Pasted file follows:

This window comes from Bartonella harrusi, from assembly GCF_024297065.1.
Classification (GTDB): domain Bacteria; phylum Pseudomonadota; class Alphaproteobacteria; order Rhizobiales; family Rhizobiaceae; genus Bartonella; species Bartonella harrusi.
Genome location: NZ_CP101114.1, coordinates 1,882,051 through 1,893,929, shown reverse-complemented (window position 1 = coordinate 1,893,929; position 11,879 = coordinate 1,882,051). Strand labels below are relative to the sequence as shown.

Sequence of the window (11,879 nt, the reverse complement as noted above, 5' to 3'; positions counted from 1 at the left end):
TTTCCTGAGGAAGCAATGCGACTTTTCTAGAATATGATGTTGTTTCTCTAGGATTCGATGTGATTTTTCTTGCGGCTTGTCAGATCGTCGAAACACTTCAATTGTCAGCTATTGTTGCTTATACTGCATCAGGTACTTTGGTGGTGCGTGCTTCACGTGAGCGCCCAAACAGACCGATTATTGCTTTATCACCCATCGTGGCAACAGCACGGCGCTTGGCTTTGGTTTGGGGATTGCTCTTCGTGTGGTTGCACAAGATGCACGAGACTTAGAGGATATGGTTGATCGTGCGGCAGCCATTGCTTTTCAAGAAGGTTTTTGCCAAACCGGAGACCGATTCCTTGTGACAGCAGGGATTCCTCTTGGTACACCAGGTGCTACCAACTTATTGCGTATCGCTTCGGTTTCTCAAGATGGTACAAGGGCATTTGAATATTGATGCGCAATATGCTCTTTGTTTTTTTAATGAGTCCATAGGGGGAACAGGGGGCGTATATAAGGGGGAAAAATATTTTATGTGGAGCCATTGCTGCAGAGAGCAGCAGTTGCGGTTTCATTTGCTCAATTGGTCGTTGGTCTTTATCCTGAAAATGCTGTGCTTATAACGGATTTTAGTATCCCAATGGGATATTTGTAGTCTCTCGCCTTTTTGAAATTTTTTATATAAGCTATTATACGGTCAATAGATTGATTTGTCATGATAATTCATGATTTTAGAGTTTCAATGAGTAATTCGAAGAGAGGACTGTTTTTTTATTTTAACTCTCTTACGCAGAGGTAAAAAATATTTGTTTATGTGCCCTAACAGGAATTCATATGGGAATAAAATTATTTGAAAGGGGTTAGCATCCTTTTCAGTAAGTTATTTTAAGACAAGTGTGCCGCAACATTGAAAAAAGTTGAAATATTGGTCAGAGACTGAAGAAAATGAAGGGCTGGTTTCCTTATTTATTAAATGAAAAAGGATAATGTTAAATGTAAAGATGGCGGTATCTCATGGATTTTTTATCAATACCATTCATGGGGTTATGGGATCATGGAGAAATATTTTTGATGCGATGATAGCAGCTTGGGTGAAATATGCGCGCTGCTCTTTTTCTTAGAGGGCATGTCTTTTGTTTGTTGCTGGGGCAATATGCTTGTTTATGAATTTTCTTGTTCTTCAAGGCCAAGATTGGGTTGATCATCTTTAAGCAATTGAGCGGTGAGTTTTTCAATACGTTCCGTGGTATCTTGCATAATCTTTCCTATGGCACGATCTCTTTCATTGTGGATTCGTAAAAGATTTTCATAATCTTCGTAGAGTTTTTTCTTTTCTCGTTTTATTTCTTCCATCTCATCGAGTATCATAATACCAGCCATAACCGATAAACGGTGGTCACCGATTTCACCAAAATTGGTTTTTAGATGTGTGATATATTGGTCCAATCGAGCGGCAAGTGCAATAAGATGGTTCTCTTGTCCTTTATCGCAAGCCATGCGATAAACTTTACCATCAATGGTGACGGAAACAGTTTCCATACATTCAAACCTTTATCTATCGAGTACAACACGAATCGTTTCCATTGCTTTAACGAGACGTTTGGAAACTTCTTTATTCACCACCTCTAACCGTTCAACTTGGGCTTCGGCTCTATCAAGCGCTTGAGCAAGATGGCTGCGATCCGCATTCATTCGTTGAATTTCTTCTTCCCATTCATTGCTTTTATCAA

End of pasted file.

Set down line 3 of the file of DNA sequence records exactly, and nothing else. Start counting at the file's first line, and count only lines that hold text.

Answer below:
Genome location: NZ_CP101114.1, coordinates 1,882,051 through 1,893,929, shown reverse-complemented (window position 1 = coordinate 1,893,929; position 11,879 = coordinate 1,882,051). Strand labels below are relative to the sequence as shown.